if (($TBcolumn1.Text -gt 0) -and ($TBcolumn2.Text -gt 0)){
		[void]$DGVdata.Rows.Add($TBcolumn1.text,$TBcolumn2.text,$env:USERNAME)
	}
}

This just says “If both fields have text, add the two fields and the username.” Let’s create the remove function right away.

Function RemoveData {
	$DGVdata.SelectedRows | foreach {$DGVdata.Rows.Remove($_)}
}

That was an easy one. Let’s add those functions to the click action for the buttons.

$BTadd.Add_Click({
	AddData
})

$BTremove.Add_Click({
	RemoveData
})

Now we’ll make sure it works.

Add button is looking good.
And the Remove button is working too. Neat! Test this out with multiple rows selected on your own.

You may have wondered why we needed to make something as simple as that remove command into a function. That’s because we don’t do anything around here twice.

Adding Double Click to DataGridView

Let’s say we want to remove an item by double clicking it. Since we made the RemoveData function, it’s pretty simple- but it’s a little different than the normal Add_Click. I added this beneath our $DGVdata properties:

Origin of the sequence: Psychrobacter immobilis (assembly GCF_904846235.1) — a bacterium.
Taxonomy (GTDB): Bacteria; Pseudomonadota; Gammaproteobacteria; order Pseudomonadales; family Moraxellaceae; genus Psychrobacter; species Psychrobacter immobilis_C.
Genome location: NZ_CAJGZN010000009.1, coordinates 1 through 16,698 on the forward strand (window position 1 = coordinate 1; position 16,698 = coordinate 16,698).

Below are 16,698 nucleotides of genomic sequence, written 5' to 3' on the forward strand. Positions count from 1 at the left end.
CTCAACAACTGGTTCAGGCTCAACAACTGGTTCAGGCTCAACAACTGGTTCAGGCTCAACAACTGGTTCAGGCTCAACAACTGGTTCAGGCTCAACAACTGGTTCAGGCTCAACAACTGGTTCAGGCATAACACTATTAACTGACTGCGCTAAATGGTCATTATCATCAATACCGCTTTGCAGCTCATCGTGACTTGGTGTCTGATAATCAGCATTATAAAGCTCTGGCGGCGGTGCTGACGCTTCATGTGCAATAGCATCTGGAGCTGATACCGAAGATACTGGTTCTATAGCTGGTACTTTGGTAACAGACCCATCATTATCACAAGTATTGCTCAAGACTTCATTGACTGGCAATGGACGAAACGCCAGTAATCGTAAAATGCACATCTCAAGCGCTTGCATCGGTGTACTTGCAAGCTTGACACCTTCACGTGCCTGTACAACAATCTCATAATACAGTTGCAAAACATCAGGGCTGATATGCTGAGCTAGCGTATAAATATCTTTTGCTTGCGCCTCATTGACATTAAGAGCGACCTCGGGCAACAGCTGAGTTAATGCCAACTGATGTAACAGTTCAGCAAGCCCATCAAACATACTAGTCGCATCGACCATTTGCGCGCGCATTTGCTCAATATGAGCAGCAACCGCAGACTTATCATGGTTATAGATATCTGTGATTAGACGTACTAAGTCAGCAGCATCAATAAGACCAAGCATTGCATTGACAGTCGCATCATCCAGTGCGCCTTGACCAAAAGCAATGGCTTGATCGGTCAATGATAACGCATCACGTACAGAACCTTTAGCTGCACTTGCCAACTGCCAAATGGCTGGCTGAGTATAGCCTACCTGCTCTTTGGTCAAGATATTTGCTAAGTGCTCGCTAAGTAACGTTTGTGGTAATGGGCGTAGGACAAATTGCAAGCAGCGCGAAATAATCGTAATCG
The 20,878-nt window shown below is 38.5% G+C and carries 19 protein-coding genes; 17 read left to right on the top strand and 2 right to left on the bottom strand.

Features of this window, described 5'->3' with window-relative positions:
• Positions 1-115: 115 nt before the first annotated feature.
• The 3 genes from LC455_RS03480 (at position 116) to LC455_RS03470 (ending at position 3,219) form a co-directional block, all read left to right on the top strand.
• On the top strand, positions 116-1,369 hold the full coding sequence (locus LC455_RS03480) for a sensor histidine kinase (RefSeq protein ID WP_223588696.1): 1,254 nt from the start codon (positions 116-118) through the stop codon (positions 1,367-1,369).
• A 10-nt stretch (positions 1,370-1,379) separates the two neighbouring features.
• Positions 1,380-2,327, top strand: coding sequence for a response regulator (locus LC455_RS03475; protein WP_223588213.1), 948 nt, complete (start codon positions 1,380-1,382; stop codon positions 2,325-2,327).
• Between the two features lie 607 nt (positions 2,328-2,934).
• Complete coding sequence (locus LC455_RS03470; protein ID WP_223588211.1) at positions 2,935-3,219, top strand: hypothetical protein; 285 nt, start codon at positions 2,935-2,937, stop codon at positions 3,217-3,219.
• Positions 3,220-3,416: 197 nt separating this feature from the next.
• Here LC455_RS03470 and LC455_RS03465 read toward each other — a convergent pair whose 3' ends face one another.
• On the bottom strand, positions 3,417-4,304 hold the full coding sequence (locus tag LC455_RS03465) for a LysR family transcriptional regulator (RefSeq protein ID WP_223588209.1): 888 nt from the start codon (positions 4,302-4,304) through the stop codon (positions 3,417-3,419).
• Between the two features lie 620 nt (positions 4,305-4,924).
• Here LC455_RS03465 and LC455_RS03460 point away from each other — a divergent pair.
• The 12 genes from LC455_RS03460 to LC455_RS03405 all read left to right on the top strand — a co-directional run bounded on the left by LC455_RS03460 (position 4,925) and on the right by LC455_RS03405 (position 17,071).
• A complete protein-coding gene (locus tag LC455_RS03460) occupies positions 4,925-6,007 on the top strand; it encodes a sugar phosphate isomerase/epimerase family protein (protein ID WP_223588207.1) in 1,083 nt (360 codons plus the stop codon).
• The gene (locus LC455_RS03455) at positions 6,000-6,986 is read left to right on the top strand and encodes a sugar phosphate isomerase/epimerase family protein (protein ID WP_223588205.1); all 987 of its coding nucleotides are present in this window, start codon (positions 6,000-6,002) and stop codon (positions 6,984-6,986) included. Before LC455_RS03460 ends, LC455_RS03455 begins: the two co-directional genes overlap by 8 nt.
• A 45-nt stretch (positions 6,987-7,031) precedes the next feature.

$DGVdata_OnDoubleClick = {
	RemoveData
}
$DGVdata.add_doubleclick($DGVdata_OnDoubleClick) # This adds the double click control.

Now we can double click to remove an item. Think of other functions you may want to happen with double clicking data. For fun, let’s add a function that restarts the selected service on double click in the first DGV.

# Create the function
function RestartSelectedService {
	Restart-Service $DGVservices.SelectedCells[1].Value
}

# Add the double click functionality
$DGVservices.add_doubleclick($DGVservices_OnDoubleClick)

# Run the function on double click
$DGVservices_OnDoubleClick = {
	RestartSelectedService
}

There’s a good bit of information in that last command. The $DGVservices.SelectedCells[1].Value means we are taking the value of the selected cells, in the second index position (0, 1, 2), which is our service name. Use this to run commands based on the data pulled from your DataGridViews.